The status and distribution of the red wolf.

dc.acquisition-srcen_US
dc.call-noen_US
dc.contract-noen_US
dc.contributor.authorPimlott, D.H.en_US
dc.contributor.authorJoslin, P.W.en_US
dc.contributor.otherTransactions of the North American Wildlife and Natural Resources Conferencesen_US
dc.date.accessioned2010-02-15T16:48:58Z
dc.date.available2010-02-15T16:48:58Z
dc.date.issued1968en_US
dc.degreeen_US
dc.descriptionp. 373-384.en_US
dc.description-otheren_US
dc.description.abstractThe foregoing review has brought out that as late as this decade there has been a great deal of confusion about the status of the red wolf. The taxonomic study by McCarley (1962) suggested that red wolves had been replaced by coyotes and by red wolf x coyote hybrids in most areas in eastern Texas, Arkansas, and Oklahoma. His work indicated that a few might still exist in parts of Louisiana. McCarley's conclusions were not widely known, and two reports which suggested that there were still many red wolves were published in 1964.en_US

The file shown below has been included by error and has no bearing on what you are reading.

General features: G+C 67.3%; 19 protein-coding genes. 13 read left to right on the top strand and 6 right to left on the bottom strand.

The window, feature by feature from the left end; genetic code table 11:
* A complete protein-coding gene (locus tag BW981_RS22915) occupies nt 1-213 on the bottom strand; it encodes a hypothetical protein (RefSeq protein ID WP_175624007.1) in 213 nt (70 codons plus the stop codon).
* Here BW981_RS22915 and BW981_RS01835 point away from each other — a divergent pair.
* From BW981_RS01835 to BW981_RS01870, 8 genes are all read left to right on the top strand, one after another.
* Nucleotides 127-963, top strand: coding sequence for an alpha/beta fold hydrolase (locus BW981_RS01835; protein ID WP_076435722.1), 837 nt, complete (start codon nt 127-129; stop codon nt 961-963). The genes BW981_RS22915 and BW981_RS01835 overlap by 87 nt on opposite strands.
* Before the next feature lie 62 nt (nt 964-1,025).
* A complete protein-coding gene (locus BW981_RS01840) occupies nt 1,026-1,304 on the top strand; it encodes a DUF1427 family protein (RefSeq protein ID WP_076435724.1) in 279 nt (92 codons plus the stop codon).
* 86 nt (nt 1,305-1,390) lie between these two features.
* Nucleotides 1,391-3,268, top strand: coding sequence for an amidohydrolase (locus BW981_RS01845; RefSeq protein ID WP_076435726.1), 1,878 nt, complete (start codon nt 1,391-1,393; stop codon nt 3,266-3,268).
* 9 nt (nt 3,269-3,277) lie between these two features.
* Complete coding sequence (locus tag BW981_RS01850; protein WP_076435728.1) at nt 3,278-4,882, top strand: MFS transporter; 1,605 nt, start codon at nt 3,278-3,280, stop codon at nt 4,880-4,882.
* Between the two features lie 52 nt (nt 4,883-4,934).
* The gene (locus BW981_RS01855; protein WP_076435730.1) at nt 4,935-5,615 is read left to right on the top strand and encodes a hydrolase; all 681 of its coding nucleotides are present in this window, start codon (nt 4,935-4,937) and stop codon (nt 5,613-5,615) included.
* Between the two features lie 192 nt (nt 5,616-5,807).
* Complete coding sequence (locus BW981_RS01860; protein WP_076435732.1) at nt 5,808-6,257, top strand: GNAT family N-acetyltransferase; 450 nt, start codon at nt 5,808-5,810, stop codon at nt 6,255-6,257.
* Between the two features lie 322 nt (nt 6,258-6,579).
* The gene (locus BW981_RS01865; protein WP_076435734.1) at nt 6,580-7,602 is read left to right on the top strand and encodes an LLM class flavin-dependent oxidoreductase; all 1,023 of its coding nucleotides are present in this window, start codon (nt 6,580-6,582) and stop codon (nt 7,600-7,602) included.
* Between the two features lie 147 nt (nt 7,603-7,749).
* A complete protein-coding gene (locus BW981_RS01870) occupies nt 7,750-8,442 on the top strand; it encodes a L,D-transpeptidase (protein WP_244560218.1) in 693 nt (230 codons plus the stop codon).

dc.description.urihttp://gbic.tamug.edu/request.htmen_US
dc.geo-codeTexas coasten_US
dc.historyen_US
dc.identifier.urihttp://hdl.handle.net/1969.3/18980
dc.latitudeen_US
dc.locationNOT AVAILABLE IN-HOUSE.en_US
dc.longitudeen_US
dc.notesen_US
dc.placeen_US
dc.publisheren_US
dc.relation.ispartofseries1238.00en_US
dc.relation.urien_US
dc.scaleen_US
dc.seriesen_US
dc.subjectred wolfen_US
dc.subjectecological distributionen_US
dc.subjectdistribution recordsen_US
dc.subjectrare speciesen_US
dc.subjectendangered speciesen_US
dc.subjecttaxonomyen_US
dc.subjecthybridizationen_US
dc.titleThe status and distribution of the red wolf.en_US
dc.typeArticleen_US
dc.universityen_US
dc.vol-issue33en_US
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